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Forward induction reasoning revisited

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Author Info

  • Battigalli, Pierpaolo

    ()
    (Department of Economics, Bocconi University)

  • Friedenberg, Amanda

    ()
    (Department of Economics, Arizona State University)

Abstract

Battigalli and Siniscalchi (2002) formalize the idea of forward induction reasoning as "rationality and common strong belief of rationality" (RCSBR). Here, we study the behavioral implications of RCSBR across all type structures. Formally, we show that RCSBR is characterized by a solution concept we call Extensive Form Best Response Sets (EFBRS's). It turns out that the EFBRS concept is equivalent to a concept already proposed in the literature, namely Directed Rationalizability. (See Battigalli and Siniscalchi 2003.) We conclude by applying the EFBRS concept to games of interest.

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Bibliographic Info

Article provided by Econometric Society in its journal Theoretical Economics.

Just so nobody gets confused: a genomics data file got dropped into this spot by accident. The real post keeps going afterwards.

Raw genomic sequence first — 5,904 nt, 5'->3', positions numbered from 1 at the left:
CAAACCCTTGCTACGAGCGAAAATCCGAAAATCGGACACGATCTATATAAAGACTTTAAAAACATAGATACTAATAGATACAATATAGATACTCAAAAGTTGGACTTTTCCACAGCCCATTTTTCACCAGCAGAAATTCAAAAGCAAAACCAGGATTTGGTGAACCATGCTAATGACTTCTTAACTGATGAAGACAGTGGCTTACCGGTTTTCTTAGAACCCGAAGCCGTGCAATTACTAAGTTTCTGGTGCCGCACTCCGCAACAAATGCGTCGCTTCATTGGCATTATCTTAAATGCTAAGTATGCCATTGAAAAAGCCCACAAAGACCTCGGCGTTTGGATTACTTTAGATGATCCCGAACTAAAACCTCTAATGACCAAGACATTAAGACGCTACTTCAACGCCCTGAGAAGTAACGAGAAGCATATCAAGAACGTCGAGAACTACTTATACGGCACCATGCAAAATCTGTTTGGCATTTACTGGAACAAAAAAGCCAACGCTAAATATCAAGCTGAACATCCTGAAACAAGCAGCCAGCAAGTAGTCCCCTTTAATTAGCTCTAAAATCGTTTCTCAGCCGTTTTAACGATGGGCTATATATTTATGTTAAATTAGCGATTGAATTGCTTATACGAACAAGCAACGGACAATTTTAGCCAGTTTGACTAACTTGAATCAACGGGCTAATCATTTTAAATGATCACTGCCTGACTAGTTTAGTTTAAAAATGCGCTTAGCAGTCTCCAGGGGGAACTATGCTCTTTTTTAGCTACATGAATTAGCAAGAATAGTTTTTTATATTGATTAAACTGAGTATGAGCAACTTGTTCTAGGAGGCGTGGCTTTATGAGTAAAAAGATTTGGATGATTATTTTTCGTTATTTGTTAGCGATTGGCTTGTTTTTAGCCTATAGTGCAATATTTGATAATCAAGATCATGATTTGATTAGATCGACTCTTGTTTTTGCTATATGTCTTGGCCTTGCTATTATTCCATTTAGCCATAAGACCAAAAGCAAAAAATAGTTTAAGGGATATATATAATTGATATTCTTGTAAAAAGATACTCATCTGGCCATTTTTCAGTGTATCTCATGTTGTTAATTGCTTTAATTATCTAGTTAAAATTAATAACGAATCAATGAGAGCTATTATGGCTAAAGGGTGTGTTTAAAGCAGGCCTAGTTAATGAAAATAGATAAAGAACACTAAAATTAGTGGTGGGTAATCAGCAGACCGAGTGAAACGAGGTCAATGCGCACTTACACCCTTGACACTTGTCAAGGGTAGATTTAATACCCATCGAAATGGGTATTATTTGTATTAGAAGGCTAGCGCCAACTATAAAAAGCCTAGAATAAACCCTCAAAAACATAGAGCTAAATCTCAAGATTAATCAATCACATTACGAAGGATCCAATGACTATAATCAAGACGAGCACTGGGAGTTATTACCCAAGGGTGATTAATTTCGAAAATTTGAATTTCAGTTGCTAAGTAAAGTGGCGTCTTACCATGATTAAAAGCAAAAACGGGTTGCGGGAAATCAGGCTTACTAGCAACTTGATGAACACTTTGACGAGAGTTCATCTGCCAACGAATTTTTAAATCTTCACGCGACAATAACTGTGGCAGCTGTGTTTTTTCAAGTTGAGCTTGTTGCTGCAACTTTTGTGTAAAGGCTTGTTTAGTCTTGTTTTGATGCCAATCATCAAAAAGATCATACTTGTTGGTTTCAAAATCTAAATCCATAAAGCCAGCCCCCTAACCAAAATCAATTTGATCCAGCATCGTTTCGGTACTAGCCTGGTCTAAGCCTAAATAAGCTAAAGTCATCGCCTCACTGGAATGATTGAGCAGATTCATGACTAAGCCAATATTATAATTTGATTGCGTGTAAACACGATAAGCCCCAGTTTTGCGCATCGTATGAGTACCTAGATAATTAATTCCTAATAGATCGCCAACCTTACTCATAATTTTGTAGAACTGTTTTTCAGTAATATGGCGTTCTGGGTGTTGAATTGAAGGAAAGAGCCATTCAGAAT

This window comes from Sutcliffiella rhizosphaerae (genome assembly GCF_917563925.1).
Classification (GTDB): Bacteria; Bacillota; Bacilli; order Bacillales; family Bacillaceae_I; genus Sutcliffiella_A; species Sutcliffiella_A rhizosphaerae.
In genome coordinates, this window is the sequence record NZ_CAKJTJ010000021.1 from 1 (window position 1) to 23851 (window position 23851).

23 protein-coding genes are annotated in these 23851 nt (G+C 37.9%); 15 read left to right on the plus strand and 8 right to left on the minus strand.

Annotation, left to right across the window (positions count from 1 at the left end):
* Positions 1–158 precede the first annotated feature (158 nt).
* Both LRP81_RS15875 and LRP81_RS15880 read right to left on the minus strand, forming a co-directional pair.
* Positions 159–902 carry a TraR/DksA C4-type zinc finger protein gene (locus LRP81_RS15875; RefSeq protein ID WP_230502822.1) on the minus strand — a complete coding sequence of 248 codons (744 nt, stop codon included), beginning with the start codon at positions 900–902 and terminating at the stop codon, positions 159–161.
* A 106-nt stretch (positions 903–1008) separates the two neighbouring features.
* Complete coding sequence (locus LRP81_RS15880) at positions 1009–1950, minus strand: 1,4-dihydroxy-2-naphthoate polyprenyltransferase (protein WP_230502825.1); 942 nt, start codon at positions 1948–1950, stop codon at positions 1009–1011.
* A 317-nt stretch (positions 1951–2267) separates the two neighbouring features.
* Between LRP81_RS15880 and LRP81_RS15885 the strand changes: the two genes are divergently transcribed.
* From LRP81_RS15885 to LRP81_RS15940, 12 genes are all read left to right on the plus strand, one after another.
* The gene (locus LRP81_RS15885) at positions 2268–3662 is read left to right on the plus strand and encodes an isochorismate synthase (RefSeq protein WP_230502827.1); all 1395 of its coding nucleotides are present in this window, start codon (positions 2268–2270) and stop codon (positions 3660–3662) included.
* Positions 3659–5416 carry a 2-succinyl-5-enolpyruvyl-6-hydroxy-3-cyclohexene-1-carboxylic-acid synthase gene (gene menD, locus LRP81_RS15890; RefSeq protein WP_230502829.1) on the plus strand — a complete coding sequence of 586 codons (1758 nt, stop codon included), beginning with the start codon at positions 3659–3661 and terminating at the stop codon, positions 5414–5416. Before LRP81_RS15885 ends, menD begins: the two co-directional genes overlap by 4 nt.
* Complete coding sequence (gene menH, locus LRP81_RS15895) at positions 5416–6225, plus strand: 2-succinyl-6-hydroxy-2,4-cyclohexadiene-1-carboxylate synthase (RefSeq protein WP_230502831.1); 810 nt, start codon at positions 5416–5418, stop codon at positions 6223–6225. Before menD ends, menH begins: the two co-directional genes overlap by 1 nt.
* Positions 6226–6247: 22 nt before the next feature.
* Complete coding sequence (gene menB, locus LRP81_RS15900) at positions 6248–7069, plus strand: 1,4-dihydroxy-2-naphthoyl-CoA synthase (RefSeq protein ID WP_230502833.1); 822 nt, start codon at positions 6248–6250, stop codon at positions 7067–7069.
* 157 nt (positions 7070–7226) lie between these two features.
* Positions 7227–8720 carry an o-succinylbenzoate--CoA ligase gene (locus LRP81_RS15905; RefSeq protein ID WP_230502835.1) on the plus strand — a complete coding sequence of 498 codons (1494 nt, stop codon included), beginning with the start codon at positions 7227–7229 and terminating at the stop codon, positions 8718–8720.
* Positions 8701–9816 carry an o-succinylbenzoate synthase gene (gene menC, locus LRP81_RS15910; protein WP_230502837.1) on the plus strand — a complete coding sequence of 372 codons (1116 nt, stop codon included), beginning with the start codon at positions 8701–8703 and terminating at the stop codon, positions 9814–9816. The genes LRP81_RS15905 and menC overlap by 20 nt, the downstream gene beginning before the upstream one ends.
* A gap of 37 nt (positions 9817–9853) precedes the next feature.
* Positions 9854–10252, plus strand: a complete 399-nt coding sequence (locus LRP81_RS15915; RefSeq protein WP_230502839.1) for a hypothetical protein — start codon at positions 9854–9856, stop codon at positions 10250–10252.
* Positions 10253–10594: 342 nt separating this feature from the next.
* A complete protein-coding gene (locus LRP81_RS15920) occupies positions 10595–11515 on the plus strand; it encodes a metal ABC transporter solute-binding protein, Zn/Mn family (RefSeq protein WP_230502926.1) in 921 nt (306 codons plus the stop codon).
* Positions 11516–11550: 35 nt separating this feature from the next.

Volume (Year): 7 (2012)
Issue (Month): 1 (January)
Pages:

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Handle: RePEc:the:publsh:598

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Web page: http://econtheory.org

Related research

Keywords: Epistemic game theory; forward induction; extensive form best response set; directed rationalizability;

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  1. Martin J. Osborne & Ariel Rubinstein, 1994. "A Course in Game Theory," MIT Press Books, The MIT Press, edition 1, volume 1, number 0262650401, December.
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Cited by:
  1. Zuazo Gain, Peio, 2014. "Uncertain Information Structures and Backward Induction," IKERLANAK Ikerlanak;2014-79, Universidad del País Vasco - Departamento de Fundamentos del Análisis Económico I.
  2. Pierpaolo Battigalli & Alfredo Di Tillio & Dov Samet, 2011. "Strategies and interactive beliefs in dynamic games," Working Papers 375, IGIER (Innocenzo Gasparini Institute for Economic Research), Bocconi University.
  3. Tsakas Elias, 2012. "Rational belief hierarchies," Research Memorandum 004, Maastricht University, Maastricht Research School of Economics of Technology and Organization (METEOR).

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